372.  Professor Koops accepted the importance of such an approach, but warned that "the policy and societal debates often focus on the individual steps rather than on the entire leap, and it is questionable whether the cumulative move towards surveillance is evidence-based and well-considered." (p 173) The reason for this, he explained, was that parliaments were "incident driven" and tended to focus on "a single measure which seems important because with this you can prevent what happened last week, and so they look at each single measure … [and] do not have the overall picture and disregard the cumulative effect which all these measures together have on privacy." (Q 507) Therefore, he suggested, "a key recommendation for legislatures is to pay more attention to empirical underpinning of surveillance measures and their cumulative effect, to commission evaluation studies, and to use sunset clauses in legislation in case a measure does not show effect." (p 173)

373.  Professor Ian Loader, Director of the Centre for Criminology, University of Oxford, also identified a systemic failure to take a cumulative and evidence-based approach:

    "I sometimes think that surveillance measures in general, and let us take closed-circuit television cameras as an example, are what you might describe as destined to succeed. If it can be established that they have been a success in reducing levels of crime or fear of crime, then the answer is that we need more of them. If it can be established that they have not succeeded, then the answer is always that we need more of them … It seems to me that the consequence of that is that there is a ratcheting up process going on here. In other words, that once you put certain kinds of measures in place, it becomes very difficult to imagine the circumstances in which you could successfully take them away again, either legally, politically or culturally." (Q 610)

374.  In Chapter 1, we drew attention to the spread and increase in surveillance and data collection over many years. It has been difficult for Parliament to scrutinise the piecemeal way surveillance has developed to cover so many aspects of everyday life. One way of increasing the ability of Parliament to take a more cumulative and evidence-based approach is to establish a Joint Committee of both Houses tasked specifically with considering surveillance and data issues, both through bill scrutiny and through wider policy inquiries. At the moment the remit of the JCHR only touches on surveillance and data issues insofar as they engage Convention rights. Similarly, the Constitution Committee can only consider surveillance and data powers during bill scrutiny insofar as they concern a point of principle affecting a principal part of the constitution. Furthermore both Committees already have a considerable workload. It is therefore desirable to set up a new Joint Committee that could look beyond the "individual steps" and single measures. The new Committee could scrutinise new surveillance and data processing powers against the broad policy context and consider empirical evidence on the effectiveness of the techniques involved, and on their effects on society and individual privacy. Such a Committee could build up a significant body of knowledge and employ its institutional memory to ensure continuity and consistency in legislative activity in this field.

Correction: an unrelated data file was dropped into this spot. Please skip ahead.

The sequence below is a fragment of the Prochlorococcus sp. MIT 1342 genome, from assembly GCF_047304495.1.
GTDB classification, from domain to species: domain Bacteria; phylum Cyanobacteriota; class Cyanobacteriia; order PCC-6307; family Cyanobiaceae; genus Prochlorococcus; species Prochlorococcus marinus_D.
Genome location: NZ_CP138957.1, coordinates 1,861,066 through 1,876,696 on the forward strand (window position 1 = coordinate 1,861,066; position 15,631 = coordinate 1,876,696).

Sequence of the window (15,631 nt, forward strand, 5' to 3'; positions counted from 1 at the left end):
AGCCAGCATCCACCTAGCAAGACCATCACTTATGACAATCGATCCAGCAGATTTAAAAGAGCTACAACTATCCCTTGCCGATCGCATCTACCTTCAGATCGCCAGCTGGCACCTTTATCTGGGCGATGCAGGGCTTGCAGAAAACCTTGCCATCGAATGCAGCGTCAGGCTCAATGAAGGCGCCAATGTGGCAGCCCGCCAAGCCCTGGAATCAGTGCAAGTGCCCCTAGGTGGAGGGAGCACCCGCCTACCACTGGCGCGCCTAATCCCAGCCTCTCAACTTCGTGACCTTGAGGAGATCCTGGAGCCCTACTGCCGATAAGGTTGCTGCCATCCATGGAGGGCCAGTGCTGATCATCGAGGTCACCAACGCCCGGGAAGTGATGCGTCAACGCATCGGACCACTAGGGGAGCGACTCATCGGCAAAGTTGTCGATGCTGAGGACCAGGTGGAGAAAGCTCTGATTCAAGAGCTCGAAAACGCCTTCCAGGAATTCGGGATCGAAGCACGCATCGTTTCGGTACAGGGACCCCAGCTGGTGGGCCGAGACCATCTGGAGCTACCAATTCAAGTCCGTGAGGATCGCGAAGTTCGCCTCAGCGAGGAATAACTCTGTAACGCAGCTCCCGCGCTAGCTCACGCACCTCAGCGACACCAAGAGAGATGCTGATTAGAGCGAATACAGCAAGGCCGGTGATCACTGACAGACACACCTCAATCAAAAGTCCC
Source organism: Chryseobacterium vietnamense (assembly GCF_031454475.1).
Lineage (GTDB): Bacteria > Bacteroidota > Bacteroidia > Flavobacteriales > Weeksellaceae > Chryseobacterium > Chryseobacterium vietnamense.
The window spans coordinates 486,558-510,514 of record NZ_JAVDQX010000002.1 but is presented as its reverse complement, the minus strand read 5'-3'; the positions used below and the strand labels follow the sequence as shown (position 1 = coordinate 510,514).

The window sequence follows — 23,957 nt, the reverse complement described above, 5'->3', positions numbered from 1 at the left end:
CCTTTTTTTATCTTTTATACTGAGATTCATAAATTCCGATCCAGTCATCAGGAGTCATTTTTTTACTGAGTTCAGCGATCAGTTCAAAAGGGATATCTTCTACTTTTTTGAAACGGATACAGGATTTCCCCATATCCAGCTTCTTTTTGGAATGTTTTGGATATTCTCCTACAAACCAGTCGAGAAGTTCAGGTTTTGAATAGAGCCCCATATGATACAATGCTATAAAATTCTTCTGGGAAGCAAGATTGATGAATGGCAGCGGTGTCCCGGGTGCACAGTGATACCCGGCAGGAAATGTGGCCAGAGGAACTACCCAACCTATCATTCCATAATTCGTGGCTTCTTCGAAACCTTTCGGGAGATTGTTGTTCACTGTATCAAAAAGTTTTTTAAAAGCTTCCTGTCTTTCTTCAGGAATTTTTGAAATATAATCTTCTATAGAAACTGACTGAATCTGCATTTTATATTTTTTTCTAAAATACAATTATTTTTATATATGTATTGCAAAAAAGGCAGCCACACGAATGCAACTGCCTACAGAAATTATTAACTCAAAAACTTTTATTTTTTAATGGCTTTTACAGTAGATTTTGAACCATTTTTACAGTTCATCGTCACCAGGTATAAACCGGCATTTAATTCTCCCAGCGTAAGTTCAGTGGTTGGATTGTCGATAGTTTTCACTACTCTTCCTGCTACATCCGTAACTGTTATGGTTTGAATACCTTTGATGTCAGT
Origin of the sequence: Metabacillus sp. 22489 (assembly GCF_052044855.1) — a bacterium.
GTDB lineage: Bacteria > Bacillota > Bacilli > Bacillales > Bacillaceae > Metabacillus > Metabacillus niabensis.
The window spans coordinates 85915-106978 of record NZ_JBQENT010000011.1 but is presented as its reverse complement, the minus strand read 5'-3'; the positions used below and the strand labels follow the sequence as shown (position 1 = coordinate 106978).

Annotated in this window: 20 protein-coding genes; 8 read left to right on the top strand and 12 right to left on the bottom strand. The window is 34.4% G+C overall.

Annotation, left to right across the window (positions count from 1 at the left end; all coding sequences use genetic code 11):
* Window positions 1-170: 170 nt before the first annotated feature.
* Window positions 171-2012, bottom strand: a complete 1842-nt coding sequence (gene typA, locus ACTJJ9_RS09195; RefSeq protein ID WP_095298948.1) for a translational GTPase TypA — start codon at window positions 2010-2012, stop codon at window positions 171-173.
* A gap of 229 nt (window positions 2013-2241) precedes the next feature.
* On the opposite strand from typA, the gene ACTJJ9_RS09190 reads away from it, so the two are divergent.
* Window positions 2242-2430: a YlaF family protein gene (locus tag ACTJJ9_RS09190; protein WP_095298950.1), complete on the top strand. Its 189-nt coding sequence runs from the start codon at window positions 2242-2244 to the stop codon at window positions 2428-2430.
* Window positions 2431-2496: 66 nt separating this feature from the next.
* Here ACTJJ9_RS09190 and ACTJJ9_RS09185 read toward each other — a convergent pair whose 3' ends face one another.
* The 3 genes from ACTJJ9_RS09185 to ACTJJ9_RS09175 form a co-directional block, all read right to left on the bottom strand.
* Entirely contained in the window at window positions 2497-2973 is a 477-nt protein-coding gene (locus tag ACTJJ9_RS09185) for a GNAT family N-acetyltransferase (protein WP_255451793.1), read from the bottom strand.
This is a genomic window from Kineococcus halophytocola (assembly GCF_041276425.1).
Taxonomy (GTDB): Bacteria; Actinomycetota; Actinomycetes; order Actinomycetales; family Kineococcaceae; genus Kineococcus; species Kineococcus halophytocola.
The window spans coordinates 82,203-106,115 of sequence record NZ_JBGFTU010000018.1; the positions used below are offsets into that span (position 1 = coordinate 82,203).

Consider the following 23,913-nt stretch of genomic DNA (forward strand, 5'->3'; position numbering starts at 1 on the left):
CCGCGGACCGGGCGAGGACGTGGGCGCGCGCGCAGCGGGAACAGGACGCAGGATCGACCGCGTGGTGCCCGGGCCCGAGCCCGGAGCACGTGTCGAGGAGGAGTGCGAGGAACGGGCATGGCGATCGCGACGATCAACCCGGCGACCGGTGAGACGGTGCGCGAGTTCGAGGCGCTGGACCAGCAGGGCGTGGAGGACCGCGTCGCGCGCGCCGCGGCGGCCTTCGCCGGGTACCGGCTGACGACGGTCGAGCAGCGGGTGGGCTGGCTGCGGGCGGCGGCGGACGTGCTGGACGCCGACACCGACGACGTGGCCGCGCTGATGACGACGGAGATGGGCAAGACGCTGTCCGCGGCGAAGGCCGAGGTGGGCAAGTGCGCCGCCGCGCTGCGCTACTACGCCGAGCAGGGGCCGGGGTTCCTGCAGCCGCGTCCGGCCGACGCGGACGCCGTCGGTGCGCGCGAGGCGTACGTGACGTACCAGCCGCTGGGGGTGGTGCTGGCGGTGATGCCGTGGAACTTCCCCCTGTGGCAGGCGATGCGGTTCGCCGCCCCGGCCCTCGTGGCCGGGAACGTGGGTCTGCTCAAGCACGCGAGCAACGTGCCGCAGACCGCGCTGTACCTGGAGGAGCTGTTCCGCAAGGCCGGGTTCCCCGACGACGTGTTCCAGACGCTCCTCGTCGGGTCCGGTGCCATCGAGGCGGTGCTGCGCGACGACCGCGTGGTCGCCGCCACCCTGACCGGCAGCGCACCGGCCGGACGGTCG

375.  We note the Canadian example of a parliamentary committee on access to information, privacy and ethics, which provides greater scrutiny of privacy protection issues. This Committee is able to subject bills to pre-legislative scrutiny.[175]

376.  We recommend that a Joint Committee on the surveillance and data powers of the state be established, with the ability to draw upon outside research. Any legislation or proposed legislation which would expand surveillance or data processing powers should be scrutinised by this Committee.

377.  An important element in maintaining an evidence-based and cumulative view of the surveillance landscape is the evaluation of whether legislation already enacted is operating as intended. As David Feldman, Rouse Ball Professor of English Law, University of Cambridge, warned us:

    "One of the features of legislation that confers new powers on any agency is that they start by conferring it to deal with what is billed as an exceptional problem or threat, and usually the power is nicely limited and it is subject to carefully thought out safeguards which provide a graduated system for ensuring that the use of the power is properly limited and proportionate. It then becomes, as it were, normalised and increasingly drifts across into other functions, other agencies, and at the same time what tends to happen is that the safeguards, which were carefully thought out at the initial stage, get watered down, and that is a pattern which has been a common feature of police powers, data sharing powers, a whole range of powers to obtain and then use information across a very wide range of statutory fields." (Q 531)

378.  The Government recently published its strategy on post-legislative scrutiny, proposing that departments should produce memoranda on most acts three years after enactment, with the relevant House of Commons select committee (or other committees where appropriate) then deciding whether to conduct further scrutiny.[176]

379.  We urge the Government to give high priority to post-legislative scrutiny of key statutes involving surveillance and data processing powers, including those passed more than three years ago. The statutes should be considered as part of a whole, rather than in isolation. This post-legislative role could be carried out effectively by a new Joint Committee on surveillance and data powers.

172   HC Deb 28 June 2005 col 1253. Back

173   Identity Cards Act 2006, Section 1(4)(e).  Back

174   Data Protection and Human Rights, op. cit., para 20. Back

175   Appendix 4, para 29. Back

176   Office of the Leader of the House of Commons, Post-legislative Scrutiny-The Government's Approach, Cm 7320, March 2008.  Back